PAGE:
It’s in that moment that I think that perhaps I was overreacting that morning about the stress this campus will cause me. It really is beautiful, and I have one of my best friends in the whole world right here, and all the restaurants on Kirkwood are delicious. Sure, I still have no idea where in the hell we’re going most of the time, but hey, Kirby figured it out in two weeks and so could I, presumably.
We eat Nick’s, and it’s good. It’s always good. We follow Kirby around to his dorm, Collins, and to the Wells Library as he fulfills tasks for class. And then we part ways, him back to class and my parents and I to Target.
We need light bulbs, wall hangers, and pushpins, but as we go on the list gets bigger. A whiteboard for the front of the door. Air-pop popcorn for the popcorn machine I received as a graduation gift. A bowl for said popcorn. Granola bars, a request from Kirby for his dorm.
Then, when we pass the shoe aisle, Mom is struck by a pair of simple black flats, and the buy one get one 50% deal prompts her also to buy me a pair of floral rainboots. As I try them on, Dad jokes that if I want anything in the world, today is the day for me to ask for it.
We head back to the dorm, and put finishing touches on the decoration. Dad strings twinkle lights over my bed. I decide where my posters should go.
By then, I’m sweaty and disgusting. The weather outside is sticky and hot and by the time we’re done, I want nothing more in the world than to try out the showers on my floor. Still, I pose for a few pictures, and suddenly, without much fanfare, my parents have left.
The room is so very quiet without them there. I gather my stuff together for the shower, and, unnerved by the silence, put on my record player while I work. All at once, my RA is at the door. My RA is a friendly, bubbly girl named Cat, and she strikes up a conversation with me about my “Hamilton” poster. We swap stories about how we both saw it in Chicago.
As we talk, more people arrive. There’s Brynn, across the hallway from me, who used to be in Marching Band and bemoaned how my former marching band beat hers pretty soundly last season. There’s Sarah, several doors down, who complains about how her top bunk is inconvenient to get up and down from. There’s even more whose names I’ve forgotten, because I’m not good with names. Cat lets me get to my “shower party” eventually, but not before inviting me and the rest of the group to dinner at Forest with her.
Eventually, I manage to get all my shower stuff together. As I’m grabbing my towel, though, a slip of paper falls to the floor. Surprised, I stoop to pick it up. It’s a photo of me and my family from my NHS induction ceremony two years ago. We’re all wearing blue and black, and Maddy is a little blurry, but it’s a good picture. Thinking it just somehow fell in with my towels, I pin it to my mostly bare bulletin board anyway.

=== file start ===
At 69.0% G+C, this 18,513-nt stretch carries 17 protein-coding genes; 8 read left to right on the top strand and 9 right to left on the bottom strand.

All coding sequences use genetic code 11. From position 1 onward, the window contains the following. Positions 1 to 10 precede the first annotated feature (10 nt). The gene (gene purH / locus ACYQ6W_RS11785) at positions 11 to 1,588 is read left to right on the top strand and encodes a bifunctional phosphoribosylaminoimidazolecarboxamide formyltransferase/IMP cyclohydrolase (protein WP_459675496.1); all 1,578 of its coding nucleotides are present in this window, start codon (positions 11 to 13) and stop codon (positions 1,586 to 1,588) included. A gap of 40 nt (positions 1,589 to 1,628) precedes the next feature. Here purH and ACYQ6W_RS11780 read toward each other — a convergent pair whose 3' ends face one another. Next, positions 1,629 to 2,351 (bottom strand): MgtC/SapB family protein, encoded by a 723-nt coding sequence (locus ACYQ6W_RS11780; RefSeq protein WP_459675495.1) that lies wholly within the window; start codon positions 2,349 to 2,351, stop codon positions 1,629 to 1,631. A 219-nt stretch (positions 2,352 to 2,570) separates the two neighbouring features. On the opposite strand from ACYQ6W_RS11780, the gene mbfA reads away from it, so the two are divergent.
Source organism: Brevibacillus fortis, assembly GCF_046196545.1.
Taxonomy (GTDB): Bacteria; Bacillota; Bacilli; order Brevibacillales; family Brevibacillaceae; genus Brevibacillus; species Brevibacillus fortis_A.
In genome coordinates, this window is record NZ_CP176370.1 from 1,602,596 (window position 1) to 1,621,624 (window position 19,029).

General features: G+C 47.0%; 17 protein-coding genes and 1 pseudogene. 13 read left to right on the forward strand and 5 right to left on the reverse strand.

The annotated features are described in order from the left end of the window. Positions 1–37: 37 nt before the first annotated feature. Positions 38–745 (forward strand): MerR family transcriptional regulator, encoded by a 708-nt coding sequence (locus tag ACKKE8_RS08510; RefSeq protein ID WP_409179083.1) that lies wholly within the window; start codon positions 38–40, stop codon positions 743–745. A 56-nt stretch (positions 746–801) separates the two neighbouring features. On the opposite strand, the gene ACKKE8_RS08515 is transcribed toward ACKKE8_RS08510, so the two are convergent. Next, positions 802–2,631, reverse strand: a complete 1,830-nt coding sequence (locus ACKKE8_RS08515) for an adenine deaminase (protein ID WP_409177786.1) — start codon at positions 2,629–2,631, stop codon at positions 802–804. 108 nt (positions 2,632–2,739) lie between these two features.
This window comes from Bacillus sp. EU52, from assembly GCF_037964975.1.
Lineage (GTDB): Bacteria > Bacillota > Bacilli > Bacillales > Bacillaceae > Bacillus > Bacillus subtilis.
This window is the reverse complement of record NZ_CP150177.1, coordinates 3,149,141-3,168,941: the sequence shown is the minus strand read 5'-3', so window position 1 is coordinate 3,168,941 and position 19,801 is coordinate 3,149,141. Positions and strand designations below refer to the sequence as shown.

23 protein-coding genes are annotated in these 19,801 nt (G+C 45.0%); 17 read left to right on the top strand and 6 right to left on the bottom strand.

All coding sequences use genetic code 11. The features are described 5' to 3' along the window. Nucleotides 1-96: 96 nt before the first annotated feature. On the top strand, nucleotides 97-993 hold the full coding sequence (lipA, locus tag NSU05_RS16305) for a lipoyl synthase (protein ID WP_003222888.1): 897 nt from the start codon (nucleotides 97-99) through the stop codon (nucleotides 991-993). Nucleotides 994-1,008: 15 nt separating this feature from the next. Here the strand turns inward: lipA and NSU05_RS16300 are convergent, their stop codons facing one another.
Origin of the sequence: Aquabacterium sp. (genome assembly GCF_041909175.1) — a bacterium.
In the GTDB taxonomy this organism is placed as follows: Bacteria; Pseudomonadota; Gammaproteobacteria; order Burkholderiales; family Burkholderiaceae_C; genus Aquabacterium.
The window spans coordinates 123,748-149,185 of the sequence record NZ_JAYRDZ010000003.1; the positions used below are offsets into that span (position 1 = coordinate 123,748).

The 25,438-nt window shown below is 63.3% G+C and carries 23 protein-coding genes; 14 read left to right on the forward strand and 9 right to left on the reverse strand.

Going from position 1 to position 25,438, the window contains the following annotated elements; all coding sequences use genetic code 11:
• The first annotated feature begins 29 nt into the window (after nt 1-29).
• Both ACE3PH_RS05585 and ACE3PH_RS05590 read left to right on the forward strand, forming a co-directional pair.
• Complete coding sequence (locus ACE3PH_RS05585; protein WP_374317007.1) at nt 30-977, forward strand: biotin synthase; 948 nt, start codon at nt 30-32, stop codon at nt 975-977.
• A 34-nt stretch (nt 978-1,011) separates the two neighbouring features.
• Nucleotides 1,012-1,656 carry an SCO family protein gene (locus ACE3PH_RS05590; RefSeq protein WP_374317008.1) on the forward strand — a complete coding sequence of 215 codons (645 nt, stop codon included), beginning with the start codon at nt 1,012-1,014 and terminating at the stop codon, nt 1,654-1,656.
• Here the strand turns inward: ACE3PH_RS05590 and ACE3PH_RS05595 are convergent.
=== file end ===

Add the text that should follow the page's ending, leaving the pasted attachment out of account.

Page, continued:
I take my shower. It feels far better than any dorm shower should, although that’s probably because I feel like a ball of grease. I change clothes. I put on makeup. I feel a little less transitional, a little more normal. I return to my dorm to relax for a bit before I head to dinner with Cat and several other people from my floor.
Dinner is wonderful. It becomes clearer and clearer that the beauty of meeting new people in college is that more or less everyone is on the same page – a little out of their comfort zone in a new place and hoping to spend time with some friendly faces. Over my delicious Forest Dining Hall cuban sandwich, I get to know several people from my dorm, and laugh… a lot.
Throughout the meal, I continuously have moments of clarity, looking around myself thinking, “Wow, I’m here. I’m here, with people I’ve met today, laughing like we’re all old friends. I’m here.”
When I return to my dorm, it’s with an odd feeling of peace with my new surroundings. It’s almost like nothing is real. I drift aimlessly around my dorm a bit – getting through the entirety of Walk the Moon’s “Talking is Hard” and Bastille’s “Wild World” on my record player, finishing up the book I had been reading, and chatting with the people who walked by my open door every so often. A little after 7, Kirby texts me and we agree to meet in front of Wells Library.
I sit at one of the tables outside for a few minutes. I’m proud of myself – I didn’t have to use Google Maps to find the library this time. It’s a small victory, since the library is literally a straight shot down a sidewalk from my dorm, but I’m holding onto what I have. Kirby arrives, and we walk back to my dorm. I show him my room, and then we walk to Collins and he shows me his. Sitting in Kirby’s dorm room, I feel incredibly blessed for the icy air conditioning in Teter, compared to the sauna-like humidity at Collins.
Regardless, though, I hang out at Collins for a while. With the fan blowing on us full blast, Kirby and I talk a little. I realize that I’m exhausted and so we spend a lot of time just sitting, in a sort of quiet silence. We browse some of the Welcome Week events going on that evening, but at that moment the prospect of getting up and going somewhere seems impossible.
Kirby walks me back to my dorm at around 10:30. And it’s in that muggy, muggy night air that it hits me for the first time that I won’t be going back home anytime soon after this. It hits me like a falling piano – cartoon style – and the full weight is crushing. It’s all I can do to keep walking straight down the sidewalk.
We say goodnight. I walk back into my room, my throat and arms and chest all feeling heavy. I try and settle down, sitting on my bed with my laptop, playing games and listening to music idly, but I keep having to get down from my bed for things I forget – my earbuds, my medicine, a charger… finally, around midnight, I retire to sleep.
But the bed – it’s really comfortable. And even though I have to turn them off before I sleep, the twinkle lights on my ceiling emit a soft, warm glow in the hours I’m awake. And tomorrow, I’ll finally get to meet my roommate, and maybe I won’t be too tired to do any of the Welcome Week activities. And despite everything, despite how much I miss home, I figure it’s only temporary.
At some point, I’ll forget the tiredness and the muggy air and the two outfits I’ve already sweated through and will have to wash. Instead I’ll remember the people I’ve already met, and the people I will meet, and the energy in the air, tangible and unmistakable. And I’ll be able to focus on that one, most important fact.